"And, princess," observed the Prince of Persia, "that you may not doubt the truth of my affection, I would presume, were I not afraid you would be offended at my request, to ask the favor of taking you along with me."

The princess returned no answer to this address of the Prince of Persia; but her silence, and eyes cast down, were sufficient to inform him that she had no reluctance to accompany him into Persia. The only difficulty she felt was, that the prince knew not well enough how to govern the horse, and she was apprehensive of being involved with him in the same difficulty as when he first made the experiment. But the prince soon removed her fear, by assuring her she might trust herself with him, for that after the experience he had acquired he defied the Hindu himself to manage him better. She thought, therefore, only of concerting measures to get off with him so secretly that nobody belonging to the palace should have the least suspicion of their design.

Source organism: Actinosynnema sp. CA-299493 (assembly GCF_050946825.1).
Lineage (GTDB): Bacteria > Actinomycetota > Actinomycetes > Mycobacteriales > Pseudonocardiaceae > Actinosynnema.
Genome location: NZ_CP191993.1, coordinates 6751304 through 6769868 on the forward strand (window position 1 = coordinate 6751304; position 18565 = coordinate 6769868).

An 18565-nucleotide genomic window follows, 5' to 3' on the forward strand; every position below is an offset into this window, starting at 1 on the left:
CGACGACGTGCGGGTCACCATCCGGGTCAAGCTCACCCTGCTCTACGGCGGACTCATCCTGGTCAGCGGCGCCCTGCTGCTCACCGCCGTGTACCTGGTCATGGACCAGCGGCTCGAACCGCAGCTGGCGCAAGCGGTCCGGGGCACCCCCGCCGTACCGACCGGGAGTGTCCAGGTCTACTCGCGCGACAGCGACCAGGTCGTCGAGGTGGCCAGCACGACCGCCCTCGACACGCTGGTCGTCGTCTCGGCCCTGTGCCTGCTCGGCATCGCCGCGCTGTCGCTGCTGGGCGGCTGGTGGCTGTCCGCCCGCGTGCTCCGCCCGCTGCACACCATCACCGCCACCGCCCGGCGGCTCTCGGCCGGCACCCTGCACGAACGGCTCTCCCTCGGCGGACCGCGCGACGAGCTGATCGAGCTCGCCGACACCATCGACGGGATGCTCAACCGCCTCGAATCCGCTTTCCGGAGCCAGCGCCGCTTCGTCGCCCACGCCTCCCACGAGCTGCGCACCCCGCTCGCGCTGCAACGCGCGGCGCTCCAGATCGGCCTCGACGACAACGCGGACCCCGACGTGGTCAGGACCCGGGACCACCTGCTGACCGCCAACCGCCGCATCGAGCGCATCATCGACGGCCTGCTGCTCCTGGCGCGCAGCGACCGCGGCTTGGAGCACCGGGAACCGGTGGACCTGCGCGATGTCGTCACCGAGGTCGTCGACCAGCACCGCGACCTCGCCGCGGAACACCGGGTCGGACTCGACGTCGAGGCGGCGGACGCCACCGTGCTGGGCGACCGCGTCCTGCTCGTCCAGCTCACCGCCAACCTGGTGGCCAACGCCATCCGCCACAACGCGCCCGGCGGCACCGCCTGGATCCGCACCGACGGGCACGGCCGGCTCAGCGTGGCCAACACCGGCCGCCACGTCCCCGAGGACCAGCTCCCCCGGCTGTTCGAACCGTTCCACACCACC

The next morning, a little before daybreak, when all the attendants were asleep, they went upon the terrace of the palace. The prince turned the horse towards Persia, and placed him where the princess could easily get up behind him, which she had no sooner done, and was well settled with her arms about his waist, for her better security, than he turned the peg, when the horse mounted into the air, and making his usual haste, under the guidance of the prince, in two hours' time the prince discovered the capital of Persia. The prince would not alight in the palace of his father, but directed his course towards a kiosk at a little distance from the capital. He led the princess into a handsome apartment, where he told her, that, to do her all the honor that was due to her, he would go and inform his father of their arrival, and return to her immediately. He ordered the attendants of the palace, whom he summoned, to provide the princess with whatever she had occasion for.

After the prince had taken his leave of the princess, he ordered a horse to be brought, which he mounted, and set out for the palace. As he passed through the streets he was received with acclamations by the people, who were overjoyed to see him again. The emperor his father was holding his divan when he appeared before him in the midst of his council. He received him with tears [226] of joy and tenderness, and asked him what was become of the Hindu's horse.